This clinical case is well managed; and with the use of adequate instruments, the root canal anatomy can be respected, and all mechanical and biological goals can be accomplished.
Ongoing development in instrumentation techniques is making endodontics easier, and operators can now achieve the desired canal shape more quickly. Furthermore, with various root canal preparation systems now available, canals that may once have been deemed too difficult to negotiate and prepare are now more manageable. The appropriate root canal instrumentation techniques need to be selected based on the root canal anatomy, calcifications, and economic factors.
The JIZAI rotary instrumentation has shown an efficient and time-saving biomechanical preparation in this clinical case and thus is indicated for safe and efficient biomechanical preparations in curved and constricted root canal systems.
To see a video of the procedure visit: https://m.youtube.com/watch?v=zW3a4p5V5xo&feature=youtu.be
- Tomson PL, Simon SR. Contemporary cleaning and shaping of the root canal system. Prim Dent J. 2016;5(2):46-53.
- Rödig T, Reicherts P, Konietschke F, et al. Efficacy of reciprocating and rotary NiTi instruments for retreatment of curved root canals assessed by micro-CT. Int Endod J. 2014;47(10):942-948.
- Stabholz A, Friedman S. Endodontic retreatment: case selection and technique — part 2: treatment planning for retreatment. J Endod. 1988;14(12):607-614.
- Ganesh A, Venkateshbabu N, John A, Deenadhayalan G, Kandaswamy D. A comparative assessment of fracture resistance of endodontically treated and re-treated teeth: an in vitro study. J Conserv Dent. 2014;17(1):61-64.
- Peters OA. Current challenges and concepts in the preparation of root canal systems: A review. J Endod. 2004;30(8):559-567.
- Estrela C, Bueno MR, Sousa-Neto MD, Pécora JD. Method for determination of root curvature radius using cone-beam computed tomography images. Braz Dent J. 2008;19(2):114-118.
- Karabucak B, Bunes A, Chehoud C, Kohli MR, Setzer F. Prevalence of apical periodontitis in endodontically treated premolars and molars with untreated canal: a cone-beam computed tomography study. J Endod. 2016;42(4):538-541.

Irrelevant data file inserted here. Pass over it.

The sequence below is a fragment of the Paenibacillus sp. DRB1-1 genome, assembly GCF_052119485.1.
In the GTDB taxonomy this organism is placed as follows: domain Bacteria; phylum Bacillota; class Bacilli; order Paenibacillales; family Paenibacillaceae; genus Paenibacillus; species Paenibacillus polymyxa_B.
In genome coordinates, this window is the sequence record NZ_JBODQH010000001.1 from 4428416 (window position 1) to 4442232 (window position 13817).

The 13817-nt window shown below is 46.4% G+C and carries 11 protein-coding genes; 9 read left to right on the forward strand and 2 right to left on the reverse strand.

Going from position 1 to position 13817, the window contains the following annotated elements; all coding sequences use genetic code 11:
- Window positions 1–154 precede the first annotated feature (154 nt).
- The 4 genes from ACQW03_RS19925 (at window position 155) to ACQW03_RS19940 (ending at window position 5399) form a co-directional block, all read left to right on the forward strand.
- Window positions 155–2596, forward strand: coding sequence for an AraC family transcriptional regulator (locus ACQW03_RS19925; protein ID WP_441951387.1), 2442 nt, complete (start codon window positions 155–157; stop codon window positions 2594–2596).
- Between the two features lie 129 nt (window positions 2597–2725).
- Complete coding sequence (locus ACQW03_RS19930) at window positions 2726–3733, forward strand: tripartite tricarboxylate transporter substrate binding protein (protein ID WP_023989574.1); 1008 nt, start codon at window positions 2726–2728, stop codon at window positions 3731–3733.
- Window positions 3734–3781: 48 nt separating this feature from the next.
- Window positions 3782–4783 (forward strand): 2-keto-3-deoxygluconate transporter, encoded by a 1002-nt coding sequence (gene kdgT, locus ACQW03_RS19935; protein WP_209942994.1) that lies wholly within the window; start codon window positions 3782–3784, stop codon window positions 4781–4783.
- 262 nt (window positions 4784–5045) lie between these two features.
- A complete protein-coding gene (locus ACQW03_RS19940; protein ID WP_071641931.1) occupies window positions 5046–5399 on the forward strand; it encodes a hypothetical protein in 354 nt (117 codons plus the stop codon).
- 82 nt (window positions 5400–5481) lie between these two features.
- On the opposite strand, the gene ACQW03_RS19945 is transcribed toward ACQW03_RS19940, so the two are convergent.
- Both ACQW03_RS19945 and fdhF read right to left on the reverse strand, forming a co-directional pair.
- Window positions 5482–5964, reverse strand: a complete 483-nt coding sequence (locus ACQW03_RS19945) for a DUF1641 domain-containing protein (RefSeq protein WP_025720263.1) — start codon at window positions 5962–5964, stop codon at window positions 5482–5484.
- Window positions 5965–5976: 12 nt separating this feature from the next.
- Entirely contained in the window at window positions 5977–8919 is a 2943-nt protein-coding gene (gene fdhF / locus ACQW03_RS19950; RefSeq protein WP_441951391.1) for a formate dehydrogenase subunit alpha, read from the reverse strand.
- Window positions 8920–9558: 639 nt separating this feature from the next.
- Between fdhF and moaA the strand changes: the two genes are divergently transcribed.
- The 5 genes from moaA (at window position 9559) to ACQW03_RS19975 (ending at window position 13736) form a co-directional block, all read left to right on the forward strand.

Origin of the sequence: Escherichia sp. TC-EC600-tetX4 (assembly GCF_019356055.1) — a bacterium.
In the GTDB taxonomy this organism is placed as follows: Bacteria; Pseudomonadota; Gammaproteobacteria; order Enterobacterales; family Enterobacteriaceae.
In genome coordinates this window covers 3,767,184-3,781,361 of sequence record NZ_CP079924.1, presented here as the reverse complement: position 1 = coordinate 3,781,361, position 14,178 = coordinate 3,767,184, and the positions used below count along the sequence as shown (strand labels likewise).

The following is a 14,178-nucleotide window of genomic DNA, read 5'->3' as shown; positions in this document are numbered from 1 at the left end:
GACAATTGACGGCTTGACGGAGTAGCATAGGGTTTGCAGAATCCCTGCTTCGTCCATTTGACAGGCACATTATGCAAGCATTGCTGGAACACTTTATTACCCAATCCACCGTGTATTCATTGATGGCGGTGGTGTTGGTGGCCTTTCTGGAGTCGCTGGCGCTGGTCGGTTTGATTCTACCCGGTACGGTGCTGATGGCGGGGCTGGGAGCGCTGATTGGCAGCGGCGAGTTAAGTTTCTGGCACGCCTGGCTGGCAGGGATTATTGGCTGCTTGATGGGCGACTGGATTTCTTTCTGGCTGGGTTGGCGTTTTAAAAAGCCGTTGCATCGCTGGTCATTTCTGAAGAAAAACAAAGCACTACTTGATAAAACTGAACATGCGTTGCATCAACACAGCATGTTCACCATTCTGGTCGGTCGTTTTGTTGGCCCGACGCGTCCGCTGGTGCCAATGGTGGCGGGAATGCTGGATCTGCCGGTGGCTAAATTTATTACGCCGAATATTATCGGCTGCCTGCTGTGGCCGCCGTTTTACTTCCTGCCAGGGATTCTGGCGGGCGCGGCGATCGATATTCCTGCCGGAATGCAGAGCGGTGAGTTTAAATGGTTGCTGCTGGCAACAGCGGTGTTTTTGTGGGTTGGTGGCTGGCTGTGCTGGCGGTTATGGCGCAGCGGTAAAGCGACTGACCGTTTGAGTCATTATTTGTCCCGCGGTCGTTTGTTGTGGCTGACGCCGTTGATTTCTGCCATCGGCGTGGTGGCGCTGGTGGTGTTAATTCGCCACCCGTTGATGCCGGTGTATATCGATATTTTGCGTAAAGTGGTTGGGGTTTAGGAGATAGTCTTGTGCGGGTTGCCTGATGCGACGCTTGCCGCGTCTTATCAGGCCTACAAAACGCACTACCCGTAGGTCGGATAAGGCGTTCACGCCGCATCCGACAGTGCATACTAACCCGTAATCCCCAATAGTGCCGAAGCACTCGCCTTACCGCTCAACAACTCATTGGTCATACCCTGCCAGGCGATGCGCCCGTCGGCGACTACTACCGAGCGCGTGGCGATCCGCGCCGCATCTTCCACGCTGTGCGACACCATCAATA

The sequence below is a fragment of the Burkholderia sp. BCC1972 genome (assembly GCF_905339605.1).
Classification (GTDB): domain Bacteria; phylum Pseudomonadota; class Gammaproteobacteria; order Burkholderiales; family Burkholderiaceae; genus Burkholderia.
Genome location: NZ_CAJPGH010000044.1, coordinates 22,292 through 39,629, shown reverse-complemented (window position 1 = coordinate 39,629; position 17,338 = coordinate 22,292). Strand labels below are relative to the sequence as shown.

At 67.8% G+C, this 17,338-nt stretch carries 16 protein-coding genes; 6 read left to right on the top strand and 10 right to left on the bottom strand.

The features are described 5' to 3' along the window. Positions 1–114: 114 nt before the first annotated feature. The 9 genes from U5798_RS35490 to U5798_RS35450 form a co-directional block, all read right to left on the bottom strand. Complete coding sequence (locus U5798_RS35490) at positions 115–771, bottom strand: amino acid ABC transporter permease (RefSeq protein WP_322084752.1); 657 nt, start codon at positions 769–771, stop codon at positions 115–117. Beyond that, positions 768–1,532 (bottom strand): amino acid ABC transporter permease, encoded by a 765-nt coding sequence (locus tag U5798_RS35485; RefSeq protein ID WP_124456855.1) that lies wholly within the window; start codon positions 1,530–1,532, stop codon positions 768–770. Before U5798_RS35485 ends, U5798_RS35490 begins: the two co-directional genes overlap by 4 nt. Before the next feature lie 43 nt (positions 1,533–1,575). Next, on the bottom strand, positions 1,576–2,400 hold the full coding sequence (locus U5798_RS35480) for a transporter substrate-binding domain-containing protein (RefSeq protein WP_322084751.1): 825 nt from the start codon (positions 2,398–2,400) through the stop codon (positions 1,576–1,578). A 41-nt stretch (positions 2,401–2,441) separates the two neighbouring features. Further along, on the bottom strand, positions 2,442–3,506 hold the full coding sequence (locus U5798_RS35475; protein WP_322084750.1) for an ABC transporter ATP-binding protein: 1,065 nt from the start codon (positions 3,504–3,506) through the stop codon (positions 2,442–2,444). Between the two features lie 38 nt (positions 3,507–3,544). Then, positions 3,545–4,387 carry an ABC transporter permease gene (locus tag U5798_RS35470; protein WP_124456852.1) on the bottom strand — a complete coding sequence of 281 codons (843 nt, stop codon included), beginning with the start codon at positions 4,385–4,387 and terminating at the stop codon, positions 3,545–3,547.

- Martins JNR, Marques D, Silva EJNL, Caramês J, Versiani MA. Prevalence Studies on Root Canal Anatomy Using Cone-beam Computed Tomographic Imaging: A Systematic Review. J Endod. 2019;45(4):1-15.
- Vertucci FJ. Root canal anatomy of the human permanent teeth. Oral Surg Oral Med Oral Pathol. 1984;58(5):589-599.
- de Pablo OV, Estevez R, Péix Sánchez M, Heilborn C, Cohenca N. Root anatomy and canal configuration of the permanent mandibular first molar: a systematic review. J Endod. 2010;36(12):1919-1931.
- Nakatsukasa T, Ebihara A, Kimura S, et al. Comparative evaluation of mechanical properties and shaping performance of heat-treated nickel titanium rotary instruments used in the single-length technique. Dent Mater J. 2021;40(3):743-749
- Gutmann JL, Gao Y. Alteration in the inherent metallic and surface properties of nickel-titanium root canal instruments to enhance performance, durability and safety: a focused review. Int Endod J. 45(2):113-128
- Azim AA, Griggs JA, Huang GT. The Tennessee study: factors affecting treatment outcome and healing time following nonsurgical root canal treatment. Int Endod J. 49(1)6-16.
- Estrela C, Bueno MR, Couto GS, et al. Study of root canal anatomy in human permanent teeth in a subpopulation of Brazil’s center region using cone-beam computed tomography – Part 1. Braz Dent J. 2015;26(5):530-536
- Ruddle C. Cleaning and shaping the root canal system. In: Cohen S, Burns RC, (eds.) Pathways of the Pulp. 8th ed. Mosby; 2002.
- Patnana AK, Kanchan T. Endodontic management of curved canals with ProTaper Next: A case series. Contemp Clin Dent. 2018;9(suppl 1):S168-S172.
- Kyaw Moe MM, Jo HJ, Ha JH, Kim SK. Root canal shaping effect of instruments with offset mass of rotation in the mandibular first molar: a micro-computed tomographic study, J Endod. 2018;44(5):822-827.
- Kimura S, Ebihara A, Maki K, et al. Effect of optimum torque reverse motion on torque and force generation during root canal instrumentation with crown-down and single-length techniques. J Endod. 2020;46(2):232-237.
- Shen Y, Zhou HM, Zheng YF, Peng B, Haapasalo M. Current challenges and concepts of the thermomechanical treatment of nickel-titanium instruments. J Endod. 2013;39(2):163-172.
- Zupanc J, Vahdat-Pajouh N, Schäfer E. New thermomechanically treated NiTi alloys — a review. Int Endod J. 2018;51(10):1088-1103.